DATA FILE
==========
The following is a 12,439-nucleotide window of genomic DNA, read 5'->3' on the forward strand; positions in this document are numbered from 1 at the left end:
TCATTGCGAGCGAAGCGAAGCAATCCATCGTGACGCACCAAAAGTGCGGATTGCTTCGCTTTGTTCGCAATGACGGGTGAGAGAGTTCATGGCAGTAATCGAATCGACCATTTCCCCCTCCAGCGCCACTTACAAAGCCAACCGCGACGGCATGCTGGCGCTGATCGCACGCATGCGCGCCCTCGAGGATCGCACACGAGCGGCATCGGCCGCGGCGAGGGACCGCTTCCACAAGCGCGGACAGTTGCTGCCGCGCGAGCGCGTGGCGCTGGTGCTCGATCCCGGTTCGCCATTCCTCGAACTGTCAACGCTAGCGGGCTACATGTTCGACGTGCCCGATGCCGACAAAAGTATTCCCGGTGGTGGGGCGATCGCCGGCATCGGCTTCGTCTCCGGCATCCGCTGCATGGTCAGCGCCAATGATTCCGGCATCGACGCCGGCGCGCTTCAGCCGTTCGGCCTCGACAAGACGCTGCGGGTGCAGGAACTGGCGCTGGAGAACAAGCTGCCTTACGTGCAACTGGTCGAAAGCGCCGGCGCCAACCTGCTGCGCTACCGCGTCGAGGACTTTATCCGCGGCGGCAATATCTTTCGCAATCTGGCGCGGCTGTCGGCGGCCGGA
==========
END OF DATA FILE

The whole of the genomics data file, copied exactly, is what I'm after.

The following is a 12,439-nucleotide window of genomic DNA, read 5'->3' on the forward strand; positions in this document are numbered from 1 at the left end:
TCATTGCGAGCGAAGCGAAGCAATCCATCGTGACGCACCAAAAGTGCGGATTGCTTCGCTTTGTTCGCAATGACGGGTGAGAGAGTTCATGGCAGTAATCGAATCGACCATTTCCCCCTCCAGCGCCACTTACAAAGCCAACCGCGACGGCATGCTGGCGCTGATCGCACGCATGCGCGCCCTCGAGGATCGCACACGAGCGGCATCGGCCGCGGCGAGGGACCGCTTCCACAAGCGCGGACAGTTGCTGCCGCGCGAGCGCGTGGCGCTGGTGCTCGATCCCGGTTCGCCATTCCTCGAACTGTCAACGCTAGCGGGCTACATGTTCGACGTGCCCGATGCCGACAAAAGTATTCCCGGTGGTGGGGCGATCGCCGGCATCGGCTTCGTCTCCGGCATCCGCTGCATGGTCAGCGCCAATGATTCCGGCATCGACGCCGGCGCGCTTCAGCCGTTCGGCCTCGACAAGACGCTGCGGGTGCAGGAACTGGCGCTGGAGAACAAGCTGCCTTACGTGCAACTGGTCGAAAGCGCCGGCGCCAACCTGCTGCGCTACCGCGTCGAGGACTTTATCCGCGGCGGCAATATCTTTCGCAATCTGGCGCGGCTGTCGGCGGCCGGA